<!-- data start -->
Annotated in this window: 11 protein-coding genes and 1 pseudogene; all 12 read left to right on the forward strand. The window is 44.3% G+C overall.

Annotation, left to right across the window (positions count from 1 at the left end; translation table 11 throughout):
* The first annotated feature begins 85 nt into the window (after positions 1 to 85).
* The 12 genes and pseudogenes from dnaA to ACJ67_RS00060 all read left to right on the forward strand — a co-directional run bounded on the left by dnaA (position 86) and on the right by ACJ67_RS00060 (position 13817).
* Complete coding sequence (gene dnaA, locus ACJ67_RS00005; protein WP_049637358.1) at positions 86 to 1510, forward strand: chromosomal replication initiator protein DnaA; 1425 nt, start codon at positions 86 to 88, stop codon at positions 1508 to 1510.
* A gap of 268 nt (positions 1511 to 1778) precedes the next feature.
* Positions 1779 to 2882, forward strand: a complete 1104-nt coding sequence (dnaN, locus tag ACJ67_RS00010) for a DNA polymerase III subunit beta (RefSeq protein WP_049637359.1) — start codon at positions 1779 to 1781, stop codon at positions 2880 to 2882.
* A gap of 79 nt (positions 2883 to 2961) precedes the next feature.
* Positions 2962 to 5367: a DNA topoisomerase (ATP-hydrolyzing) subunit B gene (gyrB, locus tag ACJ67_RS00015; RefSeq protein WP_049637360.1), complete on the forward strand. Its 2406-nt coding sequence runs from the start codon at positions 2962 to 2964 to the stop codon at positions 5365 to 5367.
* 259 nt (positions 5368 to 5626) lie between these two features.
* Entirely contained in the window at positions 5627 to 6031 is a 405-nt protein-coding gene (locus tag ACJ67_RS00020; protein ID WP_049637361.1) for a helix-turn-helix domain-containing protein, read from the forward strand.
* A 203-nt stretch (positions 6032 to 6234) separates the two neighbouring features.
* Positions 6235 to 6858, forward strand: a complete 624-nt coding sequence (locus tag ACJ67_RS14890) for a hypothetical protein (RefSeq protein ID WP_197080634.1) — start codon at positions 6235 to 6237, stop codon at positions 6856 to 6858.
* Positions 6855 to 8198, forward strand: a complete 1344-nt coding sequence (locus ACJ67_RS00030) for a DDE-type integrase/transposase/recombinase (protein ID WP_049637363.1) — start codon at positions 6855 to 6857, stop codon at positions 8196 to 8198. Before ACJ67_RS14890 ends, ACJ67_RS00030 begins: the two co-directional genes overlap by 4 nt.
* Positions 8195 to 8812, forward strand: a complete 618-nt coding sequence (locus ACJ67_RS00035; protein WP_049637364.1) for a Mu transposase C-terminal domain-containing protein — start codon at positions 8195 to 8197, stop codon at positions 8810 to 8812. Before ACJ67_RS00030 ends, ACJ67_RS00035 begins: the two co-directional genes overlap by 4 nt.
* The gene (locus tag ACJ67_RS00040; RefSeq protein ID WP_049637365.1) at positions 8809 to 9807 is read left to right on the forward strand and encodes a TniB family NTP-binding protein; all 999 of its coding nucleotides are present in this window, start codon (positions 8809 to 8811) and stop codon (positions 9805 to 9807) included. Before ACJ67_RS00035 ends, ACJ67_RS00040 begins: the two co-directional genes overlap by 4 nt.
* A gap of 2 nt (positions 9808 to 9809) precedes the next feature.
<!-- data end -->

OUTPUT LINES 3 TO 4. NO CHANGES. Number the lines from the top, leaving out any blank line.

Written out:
* The first annotated feature begins 85 nt into the window (after positions 1 to 85).
* The 12 genes and pseudogenes from dnaA to ACJ67_RS00060 all read left to right on the forward strand — a co-directional run bounded on the left by dnaA (position 86) and on the right by ACJ67_RS00060 (position 13817).